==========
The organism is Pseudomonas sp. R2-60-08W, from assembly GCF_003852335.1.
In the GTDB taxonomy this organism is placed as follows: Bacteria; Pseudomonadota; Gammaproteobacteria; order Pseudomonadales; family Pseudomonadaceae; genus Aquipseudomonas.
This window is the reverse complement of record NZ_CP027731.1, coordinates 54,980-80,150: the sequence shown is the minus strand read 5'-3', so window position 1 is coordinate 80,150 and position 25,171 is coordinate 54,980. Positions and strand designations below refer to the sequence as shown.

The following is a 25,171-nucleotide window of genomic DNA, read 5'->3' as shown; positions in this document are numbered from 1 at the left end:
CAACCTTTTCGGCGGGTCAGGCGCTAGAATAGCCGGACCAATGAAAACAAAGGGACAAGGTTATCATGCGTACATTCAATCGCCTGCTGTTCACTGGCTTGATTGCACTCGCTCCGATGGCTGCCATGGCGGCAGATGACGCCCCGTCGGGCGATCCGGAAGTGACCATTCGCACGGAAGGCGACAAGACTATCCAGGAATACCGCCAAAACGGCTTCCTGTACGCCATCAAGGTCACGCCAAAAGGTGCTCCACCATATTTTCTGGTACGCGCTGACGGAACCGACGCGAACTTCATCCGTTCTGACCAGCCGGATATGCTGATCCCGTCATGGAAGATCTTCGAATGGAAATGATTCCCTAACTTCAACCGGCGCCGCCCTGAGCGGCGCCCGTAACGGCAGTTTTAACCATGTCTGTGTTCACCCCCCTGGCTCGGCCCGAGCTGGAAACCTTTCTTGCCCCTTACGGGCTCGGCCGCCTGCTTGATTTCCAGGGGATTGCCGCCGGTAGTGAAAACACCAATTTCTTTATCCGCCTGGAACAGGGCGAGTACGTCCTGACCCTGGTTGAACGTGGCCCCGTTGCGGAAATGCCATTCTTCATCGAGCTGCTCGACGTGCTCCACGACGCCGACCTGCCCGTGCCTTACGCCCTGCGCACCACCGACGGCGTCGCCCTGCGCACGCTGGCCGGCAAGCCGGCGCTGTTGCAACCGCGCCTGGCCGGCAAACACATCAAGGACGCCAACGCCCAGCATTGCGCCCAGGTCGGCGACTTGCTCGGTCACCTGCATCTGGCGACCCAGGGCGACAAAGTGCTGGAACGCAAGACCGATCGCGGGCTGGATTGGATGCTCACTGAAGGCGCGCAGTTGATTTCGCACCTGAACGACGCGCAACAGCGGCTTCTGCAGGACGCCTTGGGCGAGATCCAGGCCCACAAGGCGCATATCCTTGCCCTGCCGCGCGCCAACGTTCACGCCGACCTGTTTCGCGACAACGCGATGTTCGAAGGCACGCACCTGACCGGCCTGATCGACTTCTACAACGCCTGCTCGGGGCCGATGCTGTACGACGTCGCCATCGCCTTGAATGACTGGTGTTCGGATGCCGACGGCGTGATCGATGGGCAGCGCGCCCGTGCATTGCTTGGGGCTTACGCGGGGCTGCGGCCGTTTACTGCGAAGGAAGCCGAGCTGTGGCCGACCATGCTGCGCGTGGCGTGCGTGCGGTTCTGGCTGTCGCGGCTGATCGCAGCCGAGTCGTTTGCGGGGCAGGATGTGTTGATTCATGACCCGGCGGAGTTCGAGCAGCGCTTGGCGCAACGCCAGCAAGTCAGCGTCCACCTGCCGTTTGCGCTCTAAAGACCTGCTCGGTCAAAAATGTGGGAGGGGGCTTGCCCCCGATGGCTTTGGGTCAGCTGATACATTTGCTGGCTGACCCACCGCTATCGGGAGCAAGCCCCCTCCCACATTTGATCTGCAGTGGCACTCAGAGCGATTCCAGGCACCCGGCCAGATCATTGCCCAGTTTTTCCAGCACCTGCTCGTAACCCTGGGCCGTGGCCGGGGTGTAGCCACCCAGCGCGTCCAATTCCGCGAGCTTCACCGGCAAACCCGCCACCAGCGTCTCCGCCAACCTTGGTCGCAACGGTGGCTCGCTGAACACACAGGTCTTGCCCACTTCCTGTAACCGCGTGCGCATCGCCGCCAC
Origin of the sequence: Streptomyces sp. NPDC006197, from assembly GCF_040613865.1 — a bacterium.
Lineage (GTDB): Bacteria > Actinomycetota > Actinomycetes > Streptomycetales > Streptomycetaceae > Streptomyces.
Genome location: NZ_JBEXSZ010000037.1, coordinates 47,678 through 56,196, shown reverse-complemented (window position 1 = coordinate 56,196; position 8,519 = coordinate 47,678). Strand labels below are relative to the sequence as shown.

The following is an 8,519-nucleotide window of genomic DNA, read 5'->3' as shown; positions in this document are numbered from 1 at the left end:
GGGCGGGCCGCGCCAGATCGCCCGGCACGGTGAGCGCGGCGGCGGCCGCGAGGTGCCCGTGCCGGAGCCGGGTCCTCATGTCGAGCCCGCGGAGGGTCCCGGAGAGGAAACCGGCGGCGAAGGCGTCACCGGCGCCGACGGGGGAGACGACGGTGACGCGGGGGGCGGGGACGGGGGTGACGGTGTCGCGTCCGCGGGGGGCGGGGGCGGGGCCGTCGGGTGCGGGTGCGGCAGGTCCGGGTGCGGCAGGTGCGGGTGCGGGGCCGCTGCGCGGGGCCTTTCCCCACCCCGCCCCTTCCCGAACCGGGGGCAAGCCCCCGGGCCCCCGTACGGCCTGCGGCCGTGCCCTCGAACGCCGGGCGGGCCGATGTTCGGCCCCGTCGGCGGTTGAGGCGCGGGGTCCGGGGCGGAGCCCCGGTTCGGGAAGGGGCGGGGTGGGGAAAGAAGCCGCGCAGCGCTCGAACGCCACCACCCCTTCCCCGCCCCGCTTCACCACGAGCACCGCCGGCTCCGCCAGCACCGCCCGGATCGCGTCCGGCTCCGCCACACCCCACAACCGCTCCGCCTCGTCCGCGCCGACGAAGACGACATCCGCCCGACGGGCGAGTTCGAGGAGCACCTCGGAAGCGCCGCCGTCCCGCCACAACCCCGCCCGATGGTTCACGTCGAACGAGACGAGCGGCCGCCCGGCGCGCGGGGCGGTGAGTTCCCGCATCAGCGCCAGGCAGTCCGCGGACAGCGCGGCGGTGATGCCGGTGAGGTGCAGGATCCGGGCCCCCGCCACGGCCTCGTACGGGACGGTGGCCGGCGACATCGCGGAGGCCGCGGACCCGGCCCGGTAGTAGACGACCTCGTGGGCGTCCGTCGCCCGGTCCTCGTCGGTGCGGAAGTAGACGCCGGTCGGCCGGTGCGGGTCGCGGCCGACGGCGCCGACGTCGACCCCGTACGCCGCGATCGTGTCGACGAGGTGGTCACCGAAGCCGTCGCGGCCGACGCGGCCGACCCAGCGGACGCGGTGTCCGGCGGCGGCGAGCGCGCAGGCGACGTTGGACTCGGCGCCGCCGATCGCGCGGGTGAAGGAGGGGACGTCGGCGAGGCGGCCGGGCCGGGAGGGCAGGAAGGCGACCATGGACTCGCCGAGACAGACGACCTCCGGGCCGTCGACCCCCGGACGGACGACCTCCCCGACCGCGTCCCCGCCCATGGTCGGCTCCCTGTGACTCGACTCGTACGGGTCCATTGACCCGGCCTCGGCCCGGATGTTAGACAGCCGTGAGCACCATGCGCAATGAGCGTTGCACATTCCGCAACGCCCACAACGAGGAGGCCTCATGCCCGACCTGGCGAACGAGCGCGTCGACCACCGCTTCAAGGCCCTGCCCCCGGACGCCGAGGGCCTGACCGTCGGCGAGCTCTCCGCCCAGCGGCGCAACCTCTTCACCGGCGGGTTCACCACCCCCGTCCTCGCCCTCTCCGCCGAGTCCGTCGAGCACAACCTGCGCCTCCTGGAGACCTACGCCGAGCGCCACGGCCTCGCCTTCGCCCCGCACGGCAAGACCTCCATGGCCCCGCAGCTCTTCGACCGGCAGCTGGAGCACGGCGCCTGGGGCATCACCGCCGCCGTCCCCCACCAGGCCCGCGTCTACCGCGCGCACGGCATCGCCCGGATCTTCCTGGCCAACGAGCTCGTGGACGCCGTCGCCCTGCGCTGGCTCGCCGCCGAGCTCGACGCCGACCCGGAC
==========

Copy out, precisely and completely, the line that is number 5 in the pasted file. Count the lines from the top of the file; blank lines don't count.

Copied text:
CAACCTTTTCGGCGGGTCAGGCGCTAGAATAGCCGGACCAATGAAAACAAAGGGACAAGGTTATCATGCGTACATTCAATCGCCTGCTGTTCACTGGCTTGATTGCACTCGCTCCGATGGCTGCCATGGCGGCAGATGACGCCCCGTCGGGCGATCCGGAAGTGACCATTCGCACGGAAGGCGACAAGACTATCCAGGAATACCGCCAAAACGGCTTCCTGTACGCCATCAAGGTCACGCCAAAAGGTGCTCCACCATATTTTCTGGTACGCGCTGACGGAACCGACGCGAACTTCATCCGTTCTGACCAGCCGGATATGCTGATCCCGTCATGGAAGATCTTCGAATGGAAATGATTCCCTAACTTCAACCGGCGCCGCCCTGAGCGGCGCCCGTAACGGCAGTTTTAACCATGTCTGTGTTCACCCCCCTGGCTCGGCCCGAGCTGGAAACCTTTCTTGCCCCTTACGGGCTCGGCCGCCTGCTTGATTTCCAGGGGATTGCCGCCGGTAGTGAAAACACCAATTTCTTTATCCGCCTGGAACAGGGCGAGTACGTCCTGACCCTGGTTGAACGTGGCCCCGTTGCGGAAATGCCATTCTTCATCGAGCTGCTCGACGTGCTCCACGACGCCGACCTGCCCGTGCCTTACGCCCTGCGCACCACCGACGGCGTCGCCCTGCGCACGCTGGCCGGCAAGCCGGCGCTGTTGCAACCGCGCCTGGCCGGCAAACACATCAAGGACGCCAACGCCCAGCATTGCGCCCAGGTCGGCGACTTGCTCGGTCACCTGCATCTGGCGACCCAGGGCGACAAAGTGCTGGAACGCAAGACCGATCGCGGGCTGGATTGGATGCTCACTGAAGGCGCGCAGTTGATTTCGCACCTGAACGACGCGCAACAGCGGCTTCTGCAGGACGCCTTGGGCGAGATCCAGGCCCACAAGGCGCATATCCTTGCCCTGCCGCGCGCCAACGTTCACGCCGACCTGTTTCGCGACAACGCGATGTTCGAAGGCACGCACCTGACCGGCCTGATCGACTTCTACAACGCCTGCTCGGGGCCGATGCTGTACGACGTCGCCATCGCCTTGAATGACTGGTGTTCGGATGCCGACGGCGTGATCGATGGGCAGCGCGCCCGTGCATTGCTTGGGGCTTACGCGGGGCTGCGGCCGTTTACTGCGAAGGAAGCCGAGCTGTGGCCGACCATGCTGCGCGTGGCGTGCGTGCGGTTCTGGCTGTCGCGGCTGATCGCAGCCGAGTCGTTTGCGGGGCAGGATGTGTTGATTCATGACCCGGCGGAGTTCGAGCAGCGCTTGGCGCAACGCCAGCAAGTCAGCGTCCACCTGCCGTTTGCGCTCTAAAGACCTGCTCGGTCAAAAATGTGGGAGGGGGCTTGCCCCCGATGGCTTTGGGTCAGCTGATACATTTGCTGGCTGACCCACCGCTATCGGGAGCAAGCCCCCTCCCACATTTGATCTGCAGTGGCACTCAGAGCGATTCCAGGCACCCGGCCAGATCATTGCCCAGTTTTTCCAGCACCTGCTCGTAACCCTGGGCCGTGGCCGGGGTGTAGCCACCCAGCGCGTCCAATTCCGCGAGCTTCACCGGCAAACCCGCCACCAGCGTCTCCGCCAACCTTGGTCGCAACGGTGGCTCGCTGAACACACAGGTCTTGCCCACTTCCTGTAACCGCGTGCGCATCGCCGCCAC